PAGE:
Using the teaching note

Winding road Data from The Case Centre confirms that cases with a teaching note are consistently more popular than those that do not have one. In reality, like cases themselves, teaching notes vary tremendously. Some include a detailed 'roadmap' which will support an instructor throughout the complete process of using the case. They may include questions for the class, strategies for orchestrating the learning, plus plentiful suggestions and links to additional resources.  Importantly, they usually clarify the author’s point of view on the purpose of the case which the instructor needs to compare to their own pedagogical circumstances.  In most cases therefore, the advice is to take as much from the teaching note as is useful to your particular class, but then to adapt and personalise it, including adding your own, or updated, materials.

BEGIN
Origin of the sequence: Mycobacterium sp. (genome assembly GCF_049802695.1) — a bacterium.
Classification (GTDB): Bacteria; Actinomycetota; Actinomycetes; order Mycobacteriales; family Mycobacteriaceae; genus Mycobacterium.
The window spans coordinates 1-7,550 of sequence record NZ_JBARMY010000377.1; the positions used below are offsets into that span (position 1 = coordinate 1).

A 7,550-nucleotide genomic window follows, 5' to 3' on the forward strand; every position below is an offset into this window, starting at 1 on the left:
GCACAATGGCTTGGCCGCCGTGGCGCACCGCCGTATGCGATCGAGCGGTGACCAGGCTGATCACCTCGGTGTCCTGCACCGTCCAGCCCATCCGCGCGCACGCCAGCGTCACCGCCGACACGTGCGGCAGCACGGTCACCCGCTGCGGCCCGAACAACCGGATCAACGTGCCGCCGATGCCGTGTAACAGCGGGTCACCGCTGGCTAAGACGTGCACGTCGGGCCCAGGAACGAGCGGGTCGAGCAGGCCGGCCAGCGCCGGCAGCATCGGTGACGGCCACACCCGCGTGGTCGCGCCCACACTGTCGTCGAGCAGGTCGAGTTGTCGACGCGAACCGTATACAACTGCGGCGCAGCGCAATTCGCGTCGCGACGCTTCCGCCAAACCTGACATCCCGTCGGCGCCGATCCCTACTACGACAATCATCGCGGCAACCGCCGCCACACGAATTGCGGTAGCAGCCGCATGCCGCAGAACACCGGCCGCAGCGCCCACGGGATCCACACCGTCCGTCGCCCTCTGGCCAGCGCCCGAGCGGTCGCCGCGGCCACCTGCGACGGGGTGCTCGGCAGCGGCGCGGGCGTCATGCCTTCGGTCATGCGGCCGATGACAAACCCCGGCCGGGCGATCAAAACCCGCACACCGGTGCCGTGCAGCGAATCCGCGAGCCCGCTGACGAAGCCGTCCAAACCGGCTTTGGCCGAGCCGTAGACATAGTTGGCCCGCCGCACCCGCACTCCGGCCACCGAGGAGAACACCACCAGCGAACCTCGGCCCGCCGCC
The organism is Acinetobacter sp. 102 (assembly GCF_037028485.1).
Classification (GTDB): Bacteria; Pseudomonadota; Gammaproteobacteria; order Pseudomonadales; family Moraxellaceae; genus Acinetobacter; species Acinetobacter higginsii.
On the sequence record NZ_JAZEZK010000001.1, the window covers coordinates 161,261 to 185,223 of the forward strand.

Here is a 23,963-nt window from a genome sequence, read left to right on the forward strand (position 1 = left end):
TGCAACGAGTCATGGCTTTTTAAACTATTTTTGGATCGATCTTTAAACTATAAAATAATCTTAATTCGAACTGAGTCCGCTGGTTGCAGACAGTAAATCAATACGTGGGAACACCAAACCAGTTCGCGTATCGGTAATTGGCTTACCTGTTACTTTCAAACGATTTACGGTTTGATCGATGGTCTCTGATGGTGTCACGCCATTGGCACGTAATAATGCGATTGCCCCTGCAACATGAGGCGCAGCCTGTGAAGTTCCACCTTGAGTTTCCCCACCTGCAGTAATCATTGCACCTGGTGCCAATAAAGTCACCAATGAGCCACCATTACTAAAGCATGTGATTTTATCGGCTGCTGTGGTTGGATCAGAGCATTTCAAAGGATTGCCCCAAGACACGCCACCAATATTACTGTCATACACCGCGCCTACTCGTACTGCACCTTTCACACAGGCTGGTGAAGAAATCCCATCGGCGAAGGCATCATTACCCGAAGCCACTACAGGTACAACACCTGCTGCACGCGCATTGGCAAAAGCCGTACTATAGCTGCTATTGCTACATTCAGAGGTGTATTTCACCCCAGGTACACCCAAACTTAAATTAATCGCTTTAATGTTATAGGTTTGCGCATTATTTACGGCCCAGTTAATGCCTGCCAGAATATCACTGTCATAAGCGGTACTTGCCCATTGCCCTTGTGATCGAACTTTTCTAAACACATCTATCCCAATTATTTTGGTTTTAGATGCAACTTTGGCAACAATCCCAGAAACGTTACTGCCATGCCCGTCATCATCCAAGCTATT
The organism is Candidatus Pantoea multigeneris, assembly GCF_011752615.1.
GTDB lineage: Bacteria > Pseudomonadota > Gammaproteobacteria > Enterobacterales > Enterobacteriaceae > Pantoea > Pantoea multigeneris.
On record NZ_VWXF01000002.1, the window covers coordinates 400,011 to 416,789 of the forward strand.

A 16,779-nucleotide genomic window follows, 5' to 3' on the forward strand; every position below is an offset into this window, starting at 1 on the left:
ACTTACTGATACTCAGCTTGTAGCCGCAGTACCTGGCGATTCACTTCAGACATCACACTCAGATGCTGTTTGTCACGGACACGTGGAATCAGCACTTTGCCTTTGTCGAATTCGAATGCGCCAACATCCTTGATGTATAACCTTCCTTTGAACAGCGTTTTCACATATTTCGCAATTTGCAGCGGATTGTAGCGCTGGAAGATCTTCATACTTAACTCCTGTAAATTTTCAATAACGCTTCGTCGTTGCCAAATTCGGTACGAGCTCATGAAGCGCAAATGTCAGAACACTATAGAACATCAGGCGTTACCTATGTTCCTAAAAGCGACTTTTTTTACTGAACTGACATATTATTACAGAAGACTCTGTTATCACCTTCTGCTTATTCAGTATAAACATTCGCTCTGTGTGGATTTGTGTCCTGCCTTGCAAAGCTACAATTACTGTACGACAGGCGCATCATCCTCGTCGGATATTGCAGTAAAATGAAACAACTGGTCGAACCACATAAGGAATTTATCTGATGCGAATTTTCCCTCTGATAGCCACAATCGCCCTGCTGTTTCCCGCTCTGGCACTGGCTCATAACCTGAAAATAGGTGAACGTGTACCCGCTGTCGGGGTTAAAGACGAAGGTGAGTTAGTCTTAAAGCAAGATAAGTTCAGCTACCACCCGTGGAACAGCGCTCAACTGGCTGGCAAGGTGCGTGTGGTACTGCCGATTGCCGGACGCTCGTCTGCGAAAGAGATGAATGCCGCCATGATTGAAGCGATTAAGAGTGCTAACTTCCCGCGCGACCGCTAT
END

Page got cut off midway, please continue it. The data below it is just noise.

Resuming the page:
At the Graduate School of Business, University of Cape Town, Linda Ronnie highlights the relevance of the experience of the teacher: “When I was a younger, less confident, teacher, I might follow a teaching note very closely – but now I am freer,” she says. “My first questions always have to be ‘What do I want to get out of the session; how can I pull it together and consolidate the learning?’ and while the teaching note will often still be useful, I invariably adapt it, adding my own literature, sources and questions.”

Mark JenkinsMark Jenkins recommends reaching out further. “If you are being asked to teach a case you don’t know, seek out people who have taught it, or even, why not contact the case author?” he suggests. “And there is never just one way to approach a case – look for different classroom strategies. If possible sit in on another class where the case is being taught; it is astonishing to realise how many different ways there are to use one case.”